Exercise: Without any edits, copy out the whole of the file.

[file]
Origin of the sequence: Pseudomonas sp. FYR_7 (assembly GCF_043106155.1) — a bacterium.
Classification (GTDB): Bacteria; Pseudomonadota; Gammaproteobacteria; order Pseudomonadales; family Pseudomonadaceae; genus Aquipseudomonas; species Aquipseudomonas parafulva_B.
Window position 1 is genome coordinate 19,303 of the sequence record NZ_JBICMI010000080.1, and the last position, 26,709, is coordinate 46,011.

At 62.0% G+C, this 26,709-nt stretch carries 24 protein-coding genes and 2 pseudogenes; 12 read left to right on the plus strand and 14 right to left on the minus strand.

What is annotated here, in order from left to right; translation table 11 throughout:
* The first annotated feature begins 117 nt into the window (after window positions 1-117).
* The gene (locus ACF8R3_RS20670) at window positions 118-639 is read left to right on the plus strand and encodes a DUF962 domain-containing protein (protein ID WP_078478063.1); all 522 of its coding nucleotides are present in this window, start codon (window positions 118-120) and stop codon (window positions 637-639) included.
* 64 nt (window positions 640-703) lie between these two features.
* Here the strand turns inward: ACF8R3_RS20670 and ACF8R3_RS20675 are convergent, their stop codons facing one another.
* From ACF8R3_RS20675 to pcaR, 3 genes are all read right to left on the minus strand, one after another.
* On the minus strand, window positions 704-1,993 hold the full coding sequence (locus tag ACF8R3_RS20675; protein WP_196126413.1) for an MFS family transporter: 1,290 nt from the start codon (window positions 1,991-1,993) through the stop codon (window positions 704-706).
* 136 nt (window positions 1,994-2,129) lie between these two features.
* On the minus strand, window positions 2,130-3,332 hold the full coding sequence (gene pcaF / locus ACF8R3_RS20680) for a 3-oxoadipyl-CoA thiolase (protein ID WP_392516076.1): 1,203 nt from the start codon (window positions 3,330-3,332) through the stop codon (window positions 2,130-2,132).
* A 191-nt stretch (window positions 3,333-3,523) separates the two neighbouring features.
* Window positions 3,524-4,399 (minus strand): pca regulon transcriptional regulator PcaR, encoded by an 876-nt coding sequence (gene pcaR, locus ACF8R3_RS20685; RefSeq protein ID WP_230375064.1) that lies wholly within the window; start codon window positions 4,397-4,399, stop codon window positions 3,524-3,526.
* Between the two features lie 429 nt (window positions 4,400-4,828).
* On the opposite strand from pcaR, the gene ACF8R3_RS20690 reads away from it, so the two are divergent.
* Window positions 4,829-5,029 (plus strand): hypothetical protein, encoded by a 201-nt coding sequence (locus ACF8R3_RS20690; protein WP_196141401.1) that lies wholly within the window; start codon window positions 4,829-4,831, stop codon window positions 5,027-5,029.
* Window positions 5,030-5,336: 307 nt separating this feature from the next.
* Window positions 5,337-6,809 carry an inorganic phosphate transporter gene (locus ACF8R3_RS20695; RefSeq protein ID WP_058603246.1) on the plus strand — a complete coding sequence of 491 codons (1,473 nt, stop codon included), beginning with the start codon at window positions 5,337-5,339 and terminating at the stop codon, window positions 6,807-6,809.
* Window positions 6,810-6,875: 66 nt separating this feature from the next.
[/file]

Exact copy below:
Origin of the sequence: Pseudomonas sp. FYR_7 (assembly GCF_043106155.1) — a bacterium.
Classification (GTDB): Bacteria; Pseudomonadota; Gammaproteobacteria; order Pseudomonadales; family Pseudomonadaceae; genus Aquipseudomonas; species Aquipseudomonas parafulva_B.
Window position 1 is genome coordinate 19,303 of the sequence record NZ_JBICMI010000080.1, and the last position, 26,709, is coordinate 46,011.

At 62.0% G+C, this 26,709-nt stretch carries 24 protein-coding genes and 2 pseudogenes; 12 read left to right on the plus strand and 14 right to left on the minus strand.

What is annotated here, in order from left to right; translation table 11 throughout:
* The first annotated feature begins 117 nt into the window (after window positions 1-117).
* The gene (locus ACF8R3_RS20670) at window positions 118-639 is read left to right on the plus strand and encodes a DUF962 domain-containing protein (protein ID WP_078478063.1); all 522 of its coding nucleotides are present in this window, start codon (window positions 118-120) and stop codon (window positions 637-639) included.
* 64 nt (window positions 640-703) lie between these two features.
* Here the strand turns inward: ACF8R3_RS20670 and ACF8R3_RS20675 are convergent, their stop codons facing one another.
* From ACF8R3_RS20675 to pcaR, 3 genes are all read right to left on the minus strand, one after another.
* On the minus strand, window positions 704-1,993 hold the full coding sequence (locus tag ACF8R3_RS20675; protein WP_196126413.1) for an MFS family transporter: 1,290 nt from the start codon (window positions 1,991-1,993) through the stop codon (window positions 704-706).
* 136 nt (window positions 1,994-2,129) lie between these two features.
* On the minus strand, window positions 2,130-3,332 hold the full coding sequence (gene pcaF / locus ACF8R3_RS20680) for a 3-oxoadipyl-CoA thiolase (protein ID WP_392516076.1): 1,203 nt from the start codon (window positions 3,330-3,332) through the stop codon (window positions 2,130-2,132).
* A 191-nt stretch (window positions 3,333-3,523) separates the two neighbouring features.
* Window positions 3,524-4,399 (minus strand): pca regulon transcriptional regulator PcaR, encoded by an 876-nt coding sequence (gene pcaR, locus ACF8R3_RS20685; RefSeq protein ID WP_230375064.1) that lies wholly within the window; start codon window positions 4,397-4,399, stop codon window positions 3,524-3,526.
* Between the two features lie 429 nt (window positions 4,400-4,828).
* On the opposite strand from pcaR, the gene ACF8R3_RS20690 reads away from it, so the two are divergent.
* Window positions 4,829-5,029 (plus strand): hypothetical protein, encoded by a 201-nt coding sequence (locus ACF8R3_RS20690; protein WP_196141401.1) that lies wholly within the window; start codon window positions 4,829-4,831, stop codon window positions 5,027-5,029.
* Window positions 5,030-5,336: 307 nt separating this feature from the next.
* Window positions 5,337-6,809 carry an inorganic phosphate transporter gene (locus ACF8R3_RS20695; RefSeq protein ID WP_058603246.1) on the plus strand — a complete coding sequence of 491 codons (1,473 nt, stop codon included), beginning with the start codon at window positions 5,337-5,339 and terminating at the stop codon, window positions 6,807-6,809.
* Window positions 6,810-6,875: 66 nt separating this feature from the next.